2. Arguments about legal process do not resonate or stick. Voters do not respond as strongly to information about Trump’s manipulation of legal and government processes – such as the finding that he tried to get then-Attorney General Jeff Sessions to limit the scope of the investigation. Such episodes lack the clarity and memorability of clear, enumerated results from the investigation.
  3. Stress that the Trump team “lied to investigators.” One aspect of legal process does resonate: voters are highly troubled by statements that Trump pushed members of his team to falsify information relevant to the investigation (such as asking White House Counsel Don McGahn to lie about Trump’s order to fire Mueller), or that his aides lied to investigators. This strikes voters as different from Trump’s own serial prevarications; they do not readily forgive lying within the context of a criminal investigation.
  4. Stress the need for the public to get all the facts. The survey’s best-testing message for Trump critics stresses that “Congress and the American people deserve all the facts,” and calls for releasing the full, un-redacted report. Even many voters who are sympathetic to Trump are frustrated that the full facts have not been released. It helps to describe virtually all aspects of the next steps in this process – whatever those may be – as part of an effort to get all the facts out in the open.
  5. Voters care as much or more about obstruction as about “collusion.” A 55-45% majority rejects the idea that Trump cannot be guilty of obstruction if there is no proof of illegal cooperation with Russia, and this kind of argument from Trump allies yields a weak result in the survey. To the contrary, voters stress that obstruction by itself is a serious federal crime; a focus group participant in Las Vegas says, “It’s major; that’s like organized crime.”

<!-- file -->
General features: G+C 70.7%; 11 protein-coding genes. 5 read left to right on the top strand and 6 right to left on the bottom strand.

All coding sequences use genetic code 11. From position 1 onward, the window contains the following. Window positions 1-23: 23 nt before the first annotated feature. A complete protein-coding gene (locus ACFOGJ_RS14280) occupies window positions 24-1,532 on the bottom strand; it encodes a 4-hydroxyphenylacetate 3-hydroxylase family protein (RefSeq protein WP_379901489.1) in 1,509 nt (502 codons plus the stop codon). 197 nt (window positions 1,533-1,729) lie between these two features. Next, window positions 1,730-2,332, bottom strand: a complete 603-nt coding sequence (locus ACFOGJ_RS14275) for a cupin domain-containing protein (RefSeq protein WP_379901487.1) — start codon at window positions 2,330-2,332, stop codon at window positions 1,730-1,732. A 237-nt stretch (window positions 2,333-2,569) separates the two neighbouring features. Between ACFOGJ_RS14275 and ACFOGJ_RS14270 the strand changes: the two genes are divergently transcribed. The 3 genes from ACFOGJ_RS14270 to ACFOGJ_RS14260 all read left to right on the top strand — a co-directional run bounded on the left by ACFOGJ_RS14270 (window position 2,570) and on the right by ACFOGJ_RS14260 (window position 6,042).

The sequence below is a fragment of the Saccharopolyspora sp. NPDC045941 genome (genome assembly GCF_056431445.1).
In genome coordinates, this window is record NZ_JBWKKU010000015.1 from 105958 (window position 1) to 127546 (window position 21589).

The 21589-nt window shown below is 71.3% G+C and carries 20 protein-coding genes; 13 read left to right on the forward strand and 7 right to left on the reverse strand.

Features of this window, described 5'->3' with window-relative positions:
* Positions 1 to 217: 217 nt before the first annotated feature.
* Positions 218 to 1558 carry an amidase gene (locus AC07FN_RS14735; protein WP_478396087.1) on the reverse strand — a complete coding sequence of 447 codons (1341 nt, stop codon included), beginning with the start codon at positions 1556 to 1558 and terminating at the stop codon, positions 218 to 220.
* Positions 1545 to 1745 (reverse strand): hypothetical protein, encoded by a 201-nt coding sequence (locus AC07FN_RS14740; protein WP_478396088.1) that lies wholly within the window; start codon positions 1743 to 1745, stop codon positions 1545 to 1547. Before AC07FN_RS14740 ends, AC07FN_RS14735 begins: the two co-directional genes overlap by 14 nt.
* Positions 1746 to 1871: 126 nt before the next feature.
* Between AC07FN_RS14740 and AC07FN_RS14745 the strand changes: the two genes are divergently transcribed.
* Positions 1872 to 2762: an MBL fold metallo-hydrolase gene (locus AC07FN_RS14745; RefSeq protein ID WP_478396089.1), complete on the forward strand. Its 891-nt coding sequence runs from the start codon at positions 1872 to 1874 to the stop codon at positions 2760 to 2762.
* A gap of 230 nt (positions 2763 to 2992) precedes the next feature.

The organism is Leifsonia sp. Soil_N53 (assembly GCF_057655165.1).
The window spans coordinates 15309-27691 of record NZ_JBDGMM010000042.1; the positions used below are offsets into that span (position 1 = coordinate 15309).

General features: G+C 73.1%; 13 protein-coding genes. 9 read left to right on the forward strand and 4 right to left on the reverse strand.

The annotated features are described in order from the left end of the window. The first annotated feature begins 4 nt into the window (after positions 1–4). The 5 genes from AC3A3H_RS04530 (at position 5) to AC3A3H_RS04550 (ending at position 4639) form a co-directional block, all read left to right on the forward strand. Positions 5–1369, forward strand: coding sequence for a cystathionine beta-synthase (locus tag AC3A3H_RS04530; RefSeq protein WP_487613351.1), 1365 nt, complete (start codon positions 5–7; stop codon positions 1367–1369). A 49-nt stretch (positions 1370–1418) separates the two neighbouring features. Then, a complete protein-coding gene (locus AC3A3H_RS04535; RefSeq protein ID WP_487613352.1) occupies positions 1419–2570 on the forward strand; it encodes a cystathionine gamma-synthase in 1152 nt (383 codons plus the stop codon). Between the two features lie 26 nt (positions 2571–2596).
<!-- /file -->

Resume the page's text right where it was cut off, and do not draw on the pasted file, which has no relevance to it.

6. Frame this as voters themselves do: “If I did that, I’d go to jail.” In every focus group, voters spontaneously react to information from the Mueller report with variations on the same idea: that if any of them did these kinds of things, they would go to jail. The reaction partly reflects feelings that powerful leaders are held to a looser standard of justice than average citizens. One Independent woman in Harrisburg, a veteran who voted for Trump, says: “As a military person, I find it so offensive we allowed this to happen; if you did this in the military, you’re court martialed.” A message along these lines is one of the two strongest in the survey, leading nearly two-thirds (63%) to agree: “If an average American tried to deceive investigators, or destroyed evidence, or worked with Russia to affect our elections, they’d go to jail. Trump did all those things; we can’t pretend we have equal justice if Trump is able to do that with no legal consequence.” Advocates should use this idea constantly.
  7. Address the perceived trade-off with other issues. Many voters feel that the Trump-Russia issues are serious but should be put aside so that Congress and other leaders can deal with what they call “our issues,” such as health care. An Independent woman in Harrisburg says she believes Trump acted improperly, but says, “there are so many other things out there… [Members of Congress] are forgetting about social security, and health care, and everything we need to be doing.” Advocates need to stress that Congress can address domestic issues at the same time it pursues accountability on Trump-Russia.
  8. Concise, repeated message. The points above suggest a concise message that advocates can use to both educate and motivate the public on these issues: